Baby boomer parents need to add an item to their retirement checklist: having “the talk” with their kids about how their lives will change in retirement.
US News & World Report’s recent article, “The Talk to Have With Your Kids Before You Retire,” acknowledges that this can be uncomfortable for some parents. However, parents need to prepare adult children for their impending retirement. It’s crucial to begin financial discussions early in retirement. That makes it easier in later years, when cognitive decline can affect decision-making. Talk with your children about these things regarding your retirement:
Notice. Your retirement may affect your children, especially if you plan to move or are assisting them financially. Let them know of your retirement plan five years prior to leaving the workforce, and remind them about it every now and then.
Financial info. Some parents don’t want their kids to know the details of their finances, while others share information and even involve them in the process. If you’re more open and honest with your kids about your financial information, they’ll feel secure that their parents are OK. If you are struggling, you should also let them know that.
Financial support. You may need to stop supporting your kids, so that you can retire. If you have a kid living with you in the house and you’re helping to pay their bills, start working on a strategy to get them off your payroll and out of the house.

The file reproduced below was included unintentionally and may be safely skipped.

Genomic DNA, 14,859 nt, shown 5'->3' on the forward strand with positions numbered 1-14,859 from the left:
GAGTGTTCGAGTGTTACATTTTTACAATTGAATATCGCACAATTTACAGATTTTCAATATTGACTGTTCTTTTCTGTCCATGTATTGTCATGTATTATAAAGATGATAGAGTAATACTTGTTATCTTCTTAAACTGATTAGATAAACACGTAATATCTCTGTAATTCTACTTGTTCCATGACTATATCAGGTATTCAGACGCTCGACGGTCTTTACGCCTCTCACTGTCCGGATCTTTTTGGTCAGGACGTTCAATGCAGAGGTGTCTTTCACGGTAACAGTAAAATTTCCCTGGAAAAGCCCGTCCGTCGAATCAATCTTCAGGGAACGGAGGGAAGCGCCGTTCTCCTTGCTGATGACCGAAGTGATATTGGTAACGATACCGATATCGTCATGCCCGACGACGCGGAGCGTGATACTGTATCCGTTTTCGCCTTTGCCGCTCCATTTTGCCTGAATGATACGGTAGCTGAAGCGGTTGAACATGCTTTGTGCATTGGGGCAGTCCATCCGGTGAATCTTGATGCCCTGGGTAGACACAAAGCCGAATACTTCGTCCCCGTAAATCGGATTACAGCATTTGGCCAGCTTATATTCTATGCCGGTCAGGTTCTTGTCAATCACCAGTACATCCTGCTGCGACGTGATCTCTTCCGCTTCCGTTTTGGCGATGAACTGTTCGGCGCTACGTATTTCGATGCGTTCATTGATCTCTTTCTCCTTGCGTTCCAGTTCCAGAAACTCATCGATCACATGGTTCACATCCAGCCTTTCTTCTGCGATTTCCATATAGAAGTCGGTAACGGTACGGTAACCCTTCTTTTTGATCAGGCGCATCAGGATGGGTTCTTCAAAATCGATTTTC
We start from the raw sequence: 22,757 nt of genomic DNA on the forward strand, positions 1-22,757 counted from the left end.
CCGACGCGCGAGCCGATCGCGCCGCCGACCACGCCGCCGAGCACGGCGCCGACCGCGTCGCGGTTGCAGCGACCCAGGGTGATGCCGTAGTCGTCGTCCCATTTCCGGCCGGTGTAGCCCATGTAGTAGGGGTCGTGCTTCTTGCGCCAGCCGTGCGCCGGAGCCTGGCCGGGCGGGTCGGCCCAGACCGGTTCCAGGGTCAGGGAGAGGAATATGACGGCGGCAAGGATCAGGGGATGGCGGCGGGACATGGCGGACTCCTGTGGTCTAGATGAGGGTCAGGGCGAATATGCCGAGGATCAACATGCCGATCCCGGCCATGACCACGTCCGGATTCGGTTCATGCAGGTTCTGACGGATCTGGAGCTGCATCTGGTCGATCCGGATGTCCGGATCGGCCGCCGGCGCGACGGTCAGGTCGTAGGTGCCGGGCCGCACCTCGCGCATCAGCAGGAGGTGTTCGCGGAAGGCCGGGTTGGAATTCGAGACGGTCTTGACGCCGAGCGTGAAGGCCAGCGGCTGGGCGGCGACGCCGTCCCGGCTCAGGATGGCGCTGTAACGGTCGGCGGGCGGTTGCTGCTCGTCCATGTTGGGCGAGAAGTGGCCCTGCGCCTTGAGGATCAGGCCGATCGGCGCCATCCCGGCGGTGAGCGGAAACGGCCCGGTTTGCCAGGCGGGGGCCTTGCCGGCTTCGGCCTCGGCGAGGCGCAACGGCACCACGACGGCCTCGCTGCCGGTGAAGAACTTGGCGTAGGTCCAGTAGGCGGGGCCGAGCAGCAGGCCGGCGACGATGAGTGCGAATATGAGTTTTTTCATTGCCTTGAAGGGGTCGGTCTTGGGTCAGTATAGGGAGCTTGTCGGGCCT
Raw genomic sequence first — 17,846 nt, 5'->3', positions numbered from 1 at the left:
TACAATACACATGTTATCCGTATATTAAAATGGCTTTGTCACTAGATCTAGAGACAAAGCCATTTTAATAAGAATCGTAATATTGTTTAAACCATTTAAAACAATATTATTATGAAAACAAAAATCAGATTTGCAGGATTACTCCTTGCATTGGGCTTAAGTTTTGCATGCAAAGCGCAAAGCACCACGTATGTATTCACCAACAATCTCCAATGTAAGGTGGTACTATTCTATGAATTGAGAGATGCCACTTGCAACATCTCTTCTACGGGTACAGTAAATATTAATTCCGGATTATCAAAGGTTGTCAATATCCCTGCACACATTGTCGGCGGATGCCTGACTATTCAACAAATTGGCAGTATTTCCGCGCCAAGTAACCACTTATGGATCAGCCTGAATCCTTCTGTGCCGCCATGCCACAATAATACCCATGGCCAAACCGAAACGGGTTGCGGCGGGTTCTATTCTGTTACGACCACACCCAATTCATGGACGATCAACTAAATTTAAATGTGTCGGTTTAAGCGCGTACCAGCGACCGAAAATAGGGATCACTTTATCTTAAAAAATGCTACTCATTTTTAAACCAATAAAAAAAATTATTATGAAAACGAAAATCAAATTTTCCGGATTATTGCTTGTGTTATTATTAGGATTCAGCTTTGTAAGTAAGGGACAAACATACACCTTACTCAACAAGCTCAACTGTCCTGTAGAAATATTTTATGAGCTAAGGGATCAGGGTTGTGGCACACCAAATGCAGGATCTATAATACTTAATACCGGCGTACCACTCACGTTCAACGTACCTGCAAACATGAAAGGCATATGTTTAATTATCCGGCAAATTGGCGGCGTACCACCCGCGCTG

Estate plan. Talking to your children about your estate planning to avoid confusion and sibling rivalry during a very stressful time. Talk about which child will be executor, so there are no surprises.
New lifestyle. An important discussion between parents and children is how you want to live. This includes location, which might change with the seasons, deciding if you want to live close to children and grandchildren, or prefer a spot with opportunities to enjoy retirement. You should also let your kids know your preferences for an assisted living facility or a nursing home and discuss paying for long-term care.
Contact info. If a child is named as an executor, successor trustee, or as a beneficiary on retirement accounts and life insurance policies, be sure he knows who to contact, if something happens to you. You may want to give your children a list of the people and institutions involved in your planning, including your estate planning attorney.
Reference: US News & World Report (June 8, 2018) “The Talk to Have With Your Kids Before You Retire”